“Some do, but a lot of people just believe in what they all stand for. Like being generous and happy and enjoying life. Santa says they’re hanging out in the hot spring together and these other guys helped him with something he was worried about. So, you did him a favor, giving him a vacation, but he wants to go back to work next year, and he’ll need kids to believe in him again.”

“We can’t make them.”

“No—but you can keep it to yourselves if some new believers come along. You know why he wants to go back to work?”

Brook asked, “Does he get paid a lot?”

“No—he does it to be kind. And this is what those other fat dudes at the spa told him. He’s been too generous. See, they don’t get as carried away with their roles as he does. They help people by changing their lives, not giving stuff. He’s been giving people way too much expensive stuff, and they’re starting to think Christmas is about getting big, fancy gifts. So next year, he’s gonna cut back. Give stuff that means more and costs less.”

Mae took a deep breath and let it out. She hadn’t known she was going to say that. But as a college student with a part-time job and not much cash, she’d had to buy small gifts this year—child-sized team T-shirts for the College of the Rio Grande Tarantulas and a pair of stuffed toy versions of the mascot. She’d wanted to do more, but the trip east had cost all she could spare, and yet she didn’t want the girls to think she loved them less because she didn’t live with them anymore.

“Like when we make you presents,” Brook said.

“Exactly.” Mae smiled in relief.

“Good,” said Stream, “because we—”

Brook dug a fist into her sister’s arm. “Sh. You can’t tell her.”

“That’s right.” Mae put her phone in her jacket pocket. “Being surprised is part of the fun.”

The girls stared at her pocket. “Mama,” Brook said, “That was rude. You hung up on Santa without saying goodbye.”

“Oops. Look like I’ve been naughty, too. Good thing he’s taking the year off.”Santa_Claus

            *****

This interlude occurs offstage during the third Mae Martin Psychic Mystery, Snake Face.

Snake Face and Shaman’s Blues (book two) received B.R.A.G. Medallions.

Dive into the series at a discount. E-books are on sale for $2.99 on all major online bookstores, paperbacks have been reduced from $17.99 to $13.99, and the series prequel, The Outlaw Women, is free. Sale ends January 10.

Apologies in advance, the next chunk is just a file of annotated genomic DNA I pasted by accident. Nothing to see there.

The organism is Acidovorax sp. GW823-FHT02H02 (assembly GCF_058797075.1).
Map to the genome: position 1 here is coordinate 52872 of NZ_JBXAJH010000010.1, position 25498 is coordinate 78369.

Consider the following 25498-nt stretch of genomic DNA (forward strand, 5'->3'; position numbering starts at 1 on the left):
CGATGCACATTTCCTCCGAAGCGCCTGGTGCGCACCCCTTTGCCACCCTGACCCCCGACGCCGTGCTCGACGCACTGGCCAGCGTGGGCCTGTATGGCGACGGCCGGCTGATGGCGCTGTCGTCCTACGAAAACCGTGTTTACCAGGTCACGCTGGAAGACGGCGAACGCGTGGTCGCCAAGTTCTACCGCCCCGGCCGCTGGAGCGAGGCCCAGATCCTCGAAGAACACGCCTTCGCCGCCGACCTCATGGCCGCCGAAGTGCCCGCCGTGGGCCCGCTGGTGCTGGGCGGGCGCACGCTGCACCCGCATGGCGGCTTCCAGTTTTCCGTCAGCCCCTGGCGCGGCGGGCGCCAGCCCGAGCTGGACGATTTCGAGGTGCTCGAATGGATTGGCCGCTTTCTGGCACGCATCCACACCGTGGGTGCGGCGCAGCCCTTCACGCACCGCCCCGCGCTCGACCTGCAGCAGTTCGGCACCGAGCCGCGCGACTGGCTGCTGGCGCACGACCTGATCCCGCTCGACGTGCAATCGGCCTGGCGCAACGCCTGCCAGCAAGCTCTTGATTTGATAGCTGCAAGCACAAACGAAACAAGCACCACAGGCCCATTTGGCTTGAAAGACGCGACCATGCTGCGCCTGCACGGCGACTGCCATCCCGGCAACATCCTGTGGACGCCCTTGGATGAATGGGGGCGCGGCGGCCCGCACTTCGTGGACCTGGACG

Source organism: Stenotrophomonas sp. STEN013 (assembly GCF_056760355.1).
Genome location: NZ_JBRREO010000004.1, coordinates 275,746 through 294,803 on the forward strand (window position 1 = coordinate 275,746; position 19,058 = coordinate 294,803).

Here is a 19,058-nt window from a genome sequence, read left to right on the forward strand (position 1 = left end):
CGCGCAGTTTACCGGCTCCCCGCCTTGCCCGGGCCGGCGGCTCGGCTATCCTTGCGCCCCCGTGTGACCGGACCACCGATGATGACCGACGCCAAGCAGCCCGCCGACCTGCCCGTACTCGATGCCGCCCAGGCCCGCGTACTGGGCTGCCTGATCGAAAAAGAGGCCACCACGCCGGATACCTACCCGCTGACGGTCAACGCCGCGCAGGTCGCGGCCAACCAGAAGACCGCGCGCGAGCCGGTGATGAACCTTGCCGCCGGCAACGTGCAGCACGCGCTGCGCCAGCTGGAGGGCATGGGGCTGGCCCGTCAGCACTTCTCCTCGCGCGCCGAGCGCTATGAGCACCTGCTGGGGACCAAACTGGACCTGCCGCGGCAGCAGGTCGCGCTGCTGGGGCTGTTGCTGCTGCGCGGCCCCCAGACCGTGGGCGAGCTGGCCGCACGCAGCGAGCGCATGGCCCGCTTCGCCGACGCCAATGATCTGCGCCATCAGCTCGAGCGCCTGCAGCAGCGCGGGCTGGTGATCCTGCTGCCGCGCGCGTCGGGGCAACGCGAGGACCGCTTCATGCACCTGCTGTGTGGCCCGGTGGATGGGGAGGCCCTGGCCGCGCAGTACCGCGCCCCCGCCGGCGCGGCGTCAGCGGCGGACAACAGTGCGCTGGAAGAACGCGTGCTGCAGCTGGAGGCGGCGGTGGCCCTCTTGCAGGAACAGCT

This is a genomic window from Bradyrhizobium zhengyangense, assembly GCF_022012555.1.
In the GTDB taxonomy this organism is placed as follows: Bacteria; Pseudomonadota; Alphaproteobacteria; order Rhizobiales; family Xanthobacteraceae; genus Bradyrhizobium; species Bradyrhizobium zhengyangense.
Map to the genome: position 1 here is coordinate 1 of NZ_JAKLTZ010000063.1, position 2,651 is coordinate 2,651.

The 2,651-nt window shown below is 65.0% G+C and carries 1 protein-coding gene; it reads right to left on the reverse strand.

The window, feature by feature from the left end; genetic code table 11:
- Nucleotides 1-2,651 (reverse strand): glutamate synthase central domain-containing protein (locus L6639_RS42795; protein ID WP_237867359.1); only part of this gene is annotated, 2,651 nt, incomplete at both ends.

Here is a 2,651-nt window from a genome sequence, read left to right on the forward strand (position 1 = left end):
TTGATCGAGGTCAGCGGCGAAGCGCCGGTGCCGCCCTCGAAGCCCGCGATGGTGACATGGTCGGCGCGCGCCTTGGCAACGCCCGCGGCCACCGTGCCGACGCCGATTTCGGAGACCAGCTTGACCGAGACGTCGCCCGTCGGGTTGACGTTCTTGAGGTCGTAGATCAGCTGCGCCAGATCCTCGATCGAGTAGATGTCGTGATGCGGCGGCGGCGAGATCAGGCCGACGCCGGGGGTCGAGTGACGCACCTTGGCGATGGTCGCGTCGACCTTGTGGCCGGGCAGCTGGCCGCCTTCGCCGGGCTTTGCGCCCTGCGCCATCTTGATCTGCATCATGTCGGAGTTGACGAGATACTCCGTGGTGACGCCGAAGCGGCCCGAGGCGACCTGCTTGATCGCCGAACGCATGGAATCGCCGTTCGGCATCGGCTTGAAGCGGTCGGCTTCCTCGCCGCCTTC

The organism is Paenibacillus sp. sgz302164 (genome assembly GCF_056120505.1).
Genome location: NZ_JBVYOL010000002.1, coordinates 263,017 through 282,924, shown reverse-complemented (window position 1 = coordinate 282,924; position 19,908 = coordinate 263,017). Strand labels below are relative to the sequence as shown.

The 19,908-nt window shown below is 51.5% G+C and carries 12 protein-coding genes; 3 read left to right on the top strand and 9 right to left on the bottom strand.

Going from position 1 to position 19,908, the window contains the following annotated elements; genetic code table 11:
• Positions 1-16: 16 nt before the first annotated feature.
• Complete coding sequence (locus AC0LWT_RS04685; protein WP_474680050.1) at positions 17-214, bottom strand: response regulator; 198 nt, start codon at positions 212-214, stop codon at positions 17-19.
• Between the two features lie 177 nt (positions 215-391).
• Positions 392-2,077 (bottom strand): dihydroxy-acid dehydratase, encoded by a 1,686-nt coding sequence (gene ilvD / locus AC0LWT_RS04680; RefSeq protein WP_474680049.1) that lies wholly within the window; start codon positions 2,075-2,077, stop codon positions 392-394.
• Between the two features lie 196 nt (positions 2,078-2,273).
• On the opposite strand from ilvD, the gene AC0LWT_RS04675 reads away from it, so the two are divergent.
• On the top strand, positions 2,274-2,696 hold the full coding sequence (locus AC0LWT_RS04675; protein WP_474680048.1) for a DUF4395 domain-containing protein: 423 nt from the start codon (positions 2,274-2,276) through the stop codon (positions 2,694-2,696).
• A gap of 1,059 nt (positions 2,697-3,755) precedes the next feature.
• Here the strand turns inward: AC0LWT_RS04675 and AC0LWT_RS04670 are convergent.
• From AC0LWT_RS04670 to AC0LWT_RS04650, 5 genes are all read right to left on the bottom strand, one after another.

https://amberfoxxmysteries.wordpress.com/buy-books-retail-links

https://amberfoxxmysteries.wordpress.com/free-downloads-retail-links

*****

For links to all stops on the blog hop, go to: http://www.bragmedallion.com

 The next stop on the indieBRAG Christmas Blog Hop is today, December 18 with Malcolm Noble

Snake Face earns B.R.A.G. Medallion

snakeebooknewregistered- 800Snake Face, book three in the Mae Martin Psychic Mystery series, has been awarded a B.R.A.G. medallion. When I receive an award, I like to thank the people who helped me produce a book that earned one: my editor, Nancy Adams, my critique partners Jordaina Robinson and Janet Simpson, and this book’s third beta reader, Bette Kaminski, who helped me to make sure I had done justice to the touring musician’s life on the road.

http://www.bragmedallion.com/tag/mystery/Page-3

http://www.bragmedallion.com/about

 

 

Reading over a Character’s Shoulder

Readers who picked up Snake Face when it came out in November may have had time to finish it by now. I thought it would be interesting to share this while the book is fresh in those readers’ minds.  In the scene where Joe Wayne Brazos is reading Yeats, the poem he’s reflecting on is The Mask, a dialog between a man and a woman.

Put off that mask of burning gold

            With emerald eyes.”

            “O no my dear, you make so bold

            To find if hearts be wild and wise